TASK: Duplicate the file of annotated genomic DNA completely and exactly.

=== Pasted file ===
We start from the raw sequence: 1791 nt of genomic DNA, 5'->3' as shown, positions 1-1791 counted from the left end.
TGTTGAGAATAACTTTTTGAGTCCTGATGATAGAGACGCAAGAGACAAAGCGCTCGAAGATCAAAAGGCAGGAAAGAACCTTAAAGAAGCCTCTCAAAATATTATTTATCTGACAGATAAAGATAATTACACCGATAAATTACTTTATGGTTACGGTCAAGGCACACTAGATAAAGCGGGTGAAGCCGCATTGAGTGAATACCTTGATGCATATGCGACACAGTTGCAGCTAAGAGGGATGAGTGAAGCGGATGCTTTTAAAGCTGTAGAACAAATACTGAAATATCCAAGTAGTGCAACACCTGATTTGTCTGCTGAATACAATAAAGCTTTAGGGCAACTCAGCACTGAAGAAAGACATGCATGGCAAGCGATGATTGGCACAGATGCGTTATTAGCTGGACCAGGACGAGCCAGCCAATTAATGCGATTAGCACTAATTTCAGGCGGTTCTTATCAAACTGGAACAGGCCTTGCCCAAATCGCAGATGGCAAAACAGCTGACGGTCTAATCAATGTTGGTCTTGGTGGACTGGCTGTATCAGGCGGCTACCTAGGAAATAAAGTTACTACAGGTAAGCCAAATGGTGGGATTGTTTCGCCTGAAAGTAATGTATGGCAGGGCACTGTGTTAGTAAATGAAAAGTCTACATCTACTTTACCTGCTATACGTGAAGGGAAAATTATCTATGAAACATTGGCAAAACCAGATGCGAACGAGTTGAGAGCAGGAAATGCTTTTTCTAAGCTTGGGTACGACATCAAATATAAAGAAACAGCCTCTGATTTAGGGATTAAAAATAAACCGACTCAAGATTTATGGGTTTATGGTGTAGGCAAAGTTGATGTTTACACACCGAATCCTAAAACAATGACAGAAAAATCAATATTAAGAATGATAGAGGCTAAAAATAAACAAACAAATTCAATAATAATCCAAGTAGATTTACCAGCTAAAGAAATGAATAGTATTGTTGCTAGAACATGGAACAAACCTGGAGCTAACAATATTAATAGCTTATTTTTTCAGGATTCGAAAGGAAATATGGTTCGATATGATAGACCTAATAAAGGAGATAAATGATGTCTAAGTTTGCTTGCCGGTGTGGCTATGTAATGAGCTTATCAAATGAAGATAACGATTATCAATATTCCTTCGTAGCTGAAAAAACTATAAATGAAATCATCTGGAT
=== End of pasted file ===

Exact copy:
We start from the raw sequence: 1791 nt of genomic DNA, 5'->3' as shown, positions 1-1791 counted from the left end.
TGTTGAGAATAACTTTTTGAGTCCTGATGATAGAGACGCAAGAGACAAAGCGCTCGAAGATCAAAAGGCAGGAAAGAACCTTAAAGAAGCCTCTCAAAATATTATTTATCTGACAGATAAAGATAATTACACCGATAAATTACTTTATGGTTACGGTCAAGGCACACTAGATAAAGCGGGTGAAGCCGCATTGAGTGAATACCTTGATGCATATGCGACACAGTTGCAGCTAAGAGGGATGAGTGAAGCGGATGCTTTTAAAGCTGTAGAACAAATACTGAAATATCCAAGTAGTGCAACACCTGATTTGTCTGCTGAATACAATAAAGCTTTAGGGCAACTCAGCACTGAAGAAAGACATGCATGGCAAGCGATGATTGGCACAGATGCGTTATTAGCTGGACCAGGACGAGCCAGCCAATTAATGCGATTAGCACTAATTTCAGGCGGTTCTTATCAAACTGGAACAGGCCTTGCCCAAATCGCAGATGGCAAAACAGCTGACGGTCTAATCAATGTTGGTCTTGGTGGACTGGCTGTATCAGGCGGCTACCTAGGAAATAAAGTTACTACAGGTAAGCCAAATGGTGGGATTGTTTCGCCTGAAAGTAATGTATGGCAGGGCACTGTGTTAGTAAATGAAAAGTCTACATCTACTTTACCTGCTATACGTGAAGGGAAAATTATCTATGAAACATTGGCAAAACCAGATGCGAACGAGTTGAGAGCAGGAAATGCTTTTTCTAAGCTTGGGTACGACATCAAATATAAAGAAACAGCCTCTGATTTAGGGATTAAAAATAAACCGACTCAAGATTTATGGGTTTATGGTGTAGGCAAAGTTGATGTTTACACACCGAATCCTAAAACAATGACAGAAAAATCAATATTAAGAATGATAGAGGCTAAAAATAAACAAACAAATTCAATAATAATCCAAGTAGATTTACCAGCTAAAGAAATGAATAGTATTGTTGCTAGAACATGGAACAAACCTGGAGCTAACAATATTAATAGCTTATTTTTTCAGGATTCGAAAGGAAATATGGTTCGATATGATAGACCTAATAAAGGAGATAAATGATGTCTAAGTTTGCTTGCCGGTGTGGCTATGTAATGAGCTTATCAAATGAAGATAACGATTATCAATATTCCTTCGTAGCTGAAAAAACTATAAATGAAATCATCTGGAT